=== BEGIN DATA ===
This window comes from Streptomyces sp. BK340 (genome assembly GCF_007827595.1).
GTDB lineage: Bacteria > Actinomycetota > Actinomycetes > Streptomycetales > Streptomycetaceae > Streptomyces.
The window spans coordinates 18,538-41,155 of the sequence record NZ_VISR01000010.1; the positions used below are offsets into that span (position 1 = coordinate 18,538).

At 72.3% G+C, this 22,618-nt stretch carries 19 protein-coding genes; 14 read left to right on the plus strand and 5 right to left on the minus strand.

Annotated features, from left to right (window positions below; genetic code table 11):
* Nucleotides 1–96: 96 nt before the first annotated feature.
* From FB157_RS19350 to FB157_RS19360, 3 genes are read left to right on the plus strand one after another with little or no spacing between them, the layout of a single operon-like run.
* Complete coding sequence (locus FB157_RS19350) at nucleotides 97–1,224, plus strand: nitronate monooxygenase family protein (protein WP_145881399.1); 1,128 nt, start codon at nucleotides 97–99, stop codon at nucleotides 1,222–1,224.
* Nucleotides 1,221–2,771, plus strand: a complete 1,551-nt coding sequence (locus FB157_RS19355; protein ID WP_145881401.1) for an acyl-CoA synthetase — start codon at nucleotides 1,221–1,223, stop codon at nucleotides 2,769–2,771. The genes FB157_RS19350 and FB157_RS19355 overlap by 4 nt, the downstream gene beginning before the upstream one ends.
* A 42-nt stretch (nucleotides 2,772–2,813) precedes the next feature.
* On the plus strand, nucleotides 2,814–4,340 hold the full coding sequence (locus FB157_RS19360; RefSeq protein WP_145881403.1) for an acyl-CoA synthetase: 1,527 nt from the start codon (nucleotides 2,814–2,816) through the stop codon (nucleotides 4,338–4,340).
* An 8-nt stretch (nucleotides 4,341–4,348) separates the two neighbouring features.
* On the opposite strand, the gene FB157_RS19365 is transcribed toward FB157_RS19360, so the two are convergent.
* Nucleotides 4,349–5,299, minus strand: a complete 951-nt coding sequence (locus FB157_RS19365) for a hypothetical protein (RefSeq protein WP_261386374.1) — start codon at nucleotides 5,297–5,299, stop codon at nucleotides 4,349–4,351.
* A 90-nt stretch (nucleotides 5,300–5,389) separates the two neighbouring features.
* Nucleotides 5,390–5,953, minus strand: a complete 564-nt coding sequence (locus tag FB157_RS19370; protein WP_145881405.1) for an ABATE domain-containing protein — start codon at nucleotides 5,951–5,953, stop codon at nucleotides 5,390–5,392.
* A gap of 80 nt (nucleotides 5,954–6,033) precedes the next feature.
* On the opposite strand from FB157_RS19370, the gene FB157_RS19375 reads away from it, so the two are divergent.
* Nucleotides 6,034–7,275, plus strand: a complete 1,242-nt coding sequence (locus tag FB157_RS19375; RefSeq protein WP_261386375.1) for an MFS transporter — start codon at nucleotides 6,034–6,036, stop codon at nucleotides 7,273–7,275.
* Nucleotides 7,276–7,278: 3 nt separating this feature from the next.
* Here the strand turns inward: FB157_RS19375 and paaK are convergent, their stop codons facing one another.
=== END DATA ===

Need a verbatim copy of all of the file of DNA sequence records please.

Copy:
This window comes from Streptomyces sp. BK340 (genome assembly GCF_007827595.1).
GTDB lineage: Bacteria > Actinomycetota > Actinomycetes > Streptomycetales > Streptomycetaceae > Streptomyces.
The window spans coordinates 18,538-41,155 of the sequence record NZ_VISR01000010.1; the positions used below are offsets into that span (position 1 = coordinate 18,538).

At 72.3% G+C, this 22,618-nt stretch carries 19 protein-coding genes; 14 read left to right on the plus strand and 5 right to left on the minus strand.

Annotated features, from left to right (window positions below; genetic code table 11):
* Nucleotides 1–96: 96 nt before the first annotated feature.
* From FB157_RS19350 to FB157_RS19360, 3 genes are read left to right on the plus strand one after another with little or no spacing between them, the layout of a single operon-like run.
* Complete coding sequence (locus FB157_RS19350) at nucleotides 97–1,224, plus strand: nitronate monooxygenase family protein (protein WP_145881399.1); 1,128 nt, start codon at nucleotides 97–99, stop codon at nucleotides 1,222–1,224.
* Nucleotides 1,221–2,771, plus strand: a complete 1,551-nt coding sequence (locus FB157_RS19355; protein ID WP_145881401.1) for an acyl-CoA synthetase — start codon at nucleotides 1,221–1,223, stop codon at nucleotides 2,769–2,771. The genes FB157_RS19350 and FB157_RS19355 overlap by 4 nt, the downstream gene beginning before the upstream one ends.
* A 42-nt stretch (nucleotides 2,772–2,813) precedes the next feature.
* On the plus strand, nucleotides 2,814–4,340 hold the full coding sequence (locus FB157_RS19360; RefSeq protein WP_145881403.1) for an acyl-CoA synthetase: 1,527 nt from the start codon (nucleotides 2,814–2,816) through the stop codon (nucleotides 4,338–4,340).
* An 8-nt stretch (nucleotides 4,341–4,348) separates the two neighbouring features.
* On the opposite strand, the gene FB157_RS19365 is transcribed toward FB157_RS19360, so the two are convergent.
* Nucleotides 4,349–5,299, minus strand: a complete 951-nt coding sequence (locus FB157_RS19365) for a hypothetical protein (RefSeq protein WP_261386374.1) — start codon at nucleotides 5,297–5,299, stop codon at nucleotides 4,349–4,351.
* A 90-nt stretch (nucleotides 5,300–5,389) separates the two neighbouring features.
* Nucleotides 5,390–5,953, minus strand: a complete 564-nt coding sequence (locus tag FB157_RS19370; protein WP_145881405.1) for an ABATE domain-containing protein — start codon at nucleotides 5,951–5,953, stop codon at nucleotides 5,390–5,392.
* A gap of 80 nt (nucleotides 5,954–6,033) precedes the next feature.
* On the opposite strand from FB157_RS19370, the gene FB157_RS19375 reads away from it, so the two are divergent.
* Nucleotides 6,034–7,275, plus strand: a complete 1,242-nt coding sequence (locus tag FB157_RS19375; RefSeq protein WP_261386375.1) for an MFS transporter — start codon at nucleotides 6,034–6,036, stop codon at nucleotides 7,273–7,275.
* Nucleotides 7,276–7,278: 3 nt separating this feature from the next.
* Here the strand turns inward: FB157_RS19375 and paaK are convergent, their stop codons facing one another.